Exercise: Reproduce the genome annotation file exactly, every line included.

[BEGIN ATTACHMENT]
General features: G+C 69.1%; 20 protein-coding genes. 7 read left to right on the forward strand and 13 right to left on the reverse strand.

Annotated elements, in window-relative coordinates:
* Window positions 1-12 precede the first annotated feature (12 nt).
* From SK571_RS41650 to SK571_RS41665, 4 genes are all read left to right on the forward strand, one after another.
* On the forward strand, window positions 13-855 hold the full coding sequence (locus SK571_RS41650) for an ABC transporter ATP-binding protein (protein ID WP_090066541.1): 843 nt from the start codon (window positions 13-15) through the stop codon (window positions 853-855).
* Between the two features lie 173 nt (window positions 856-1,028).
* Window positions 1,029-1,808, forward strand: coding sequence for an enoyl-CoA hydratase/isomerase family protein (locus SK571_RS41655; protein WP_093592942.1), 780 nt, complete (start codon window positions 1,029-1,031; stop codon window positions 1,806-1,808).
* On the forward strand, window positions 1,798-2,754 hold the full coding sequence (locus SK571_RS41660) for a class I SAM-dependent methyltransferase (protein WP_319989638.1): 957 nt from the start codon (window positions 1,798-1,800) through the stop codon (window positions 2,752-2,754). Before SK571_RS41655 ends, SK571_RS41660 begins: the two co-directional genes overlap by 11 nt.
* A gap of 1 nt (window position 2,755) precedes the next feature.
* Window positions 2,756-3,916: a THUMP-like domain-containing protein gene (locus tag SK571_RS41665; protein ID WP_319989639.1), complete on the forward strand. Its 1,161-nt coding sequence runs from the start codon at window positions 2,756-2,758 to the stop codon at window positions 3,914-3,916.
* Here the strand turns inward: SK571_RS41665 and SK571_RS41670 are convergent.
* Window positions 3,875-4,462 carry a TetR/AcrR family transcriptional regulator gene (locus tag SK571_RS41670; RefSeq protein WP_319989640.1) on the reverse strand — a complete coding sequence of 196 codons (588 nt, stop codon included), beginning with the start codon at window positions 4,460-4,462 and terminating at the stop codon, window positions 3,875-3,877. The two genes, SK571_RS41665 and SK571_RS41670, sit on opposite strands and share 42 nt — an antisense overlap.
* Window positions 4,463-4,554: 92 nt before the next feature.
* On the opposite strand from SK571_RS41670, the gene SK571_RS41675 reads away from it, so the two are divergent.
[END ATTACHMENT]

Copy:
General features: G+C 69.1%; 20 protein-coding genes. 7 read left to right on the forward strand and 13 right to left on the reverse strand.

Annotated elements, in window-relative coordinates:
* Window positions 1-12 precede the first annotated feature (12 nt).
* From SK571_RS41650 to SK571_RS41665, 4 genes are all read left to right on the forward strand, one after another.
* On the forward strand, window positions 13-855 hold the full coding sequence (locus SK571_RS41650) for an ABC transporter ATP-binding protein (protein ID WP_090066541.1): 843 nt from the start codon (window positions 13-15) through the stop codon (window positions 853-855).
* Between the two features lie 173 nt (window positions 856-1,028).
* Window positions 1,029-1,808, forward strand: coding sequence for an enoyl-CoA hydratase/isomerase family protein (locus SK571_RS41655; protein WP_093592942.1), 780 nt, complete (start codon window positions 1,029-1,031; stop codon window positions 1,806-1,808).
* On the forward strand, window positions 1,798-2,754 hold the full coding sequence (locus SK571_RS41660) for a class I SAM-dependent methyltransferase (protein WP_319989638.1): 957 nt from the start codon (window positions 1,798-1,800) through the stop codon (window positions 2,752-2,754). Before SK571_RS41655 ends, SK571_RS41660 begins: the two co-directional genes overlap by 11 nt.
* A gap of 1 nt (window position 2,755) precedes the next feature.
* Window positions 2,756-3,916: a THUMP-like domain-containing protein gene (locus tag SK571_RS41665; protein ID WP_319989639.1), complete on the forward strand. Its 1,161-nt coding sequence runs from the start codon at window positions 2,756-2,758 to the stop codon at window positions 3,914-3,916.
* Here the strand turns inward: SK571_RS41665 and SK571_RS41670 are convergent.
* Window positions 3,875-4,462 carry a TetR/AcrR family transcriptional regulator gene (locus tag SK571_RS41670; RefSeq protein WP_319989640.1) on the reverse strand — a complete coding sequence of 196 codons (588 nt, stop codon included), beginning with the start codon at window positions 4,460-4,462 and terminating at the stop codon, window positions 3,875-3,877. The two genes, SK571_RS41665 and SK571_RS41670, sit on opposite strands and share 42 nt — an antisense overlap.
* Window positions 4,463-4,554: 92 nt before the next feature.
* On the opposite strand from SK571_RS41670, the gene SK571_RS41675 reads away from it, so the two are divergent.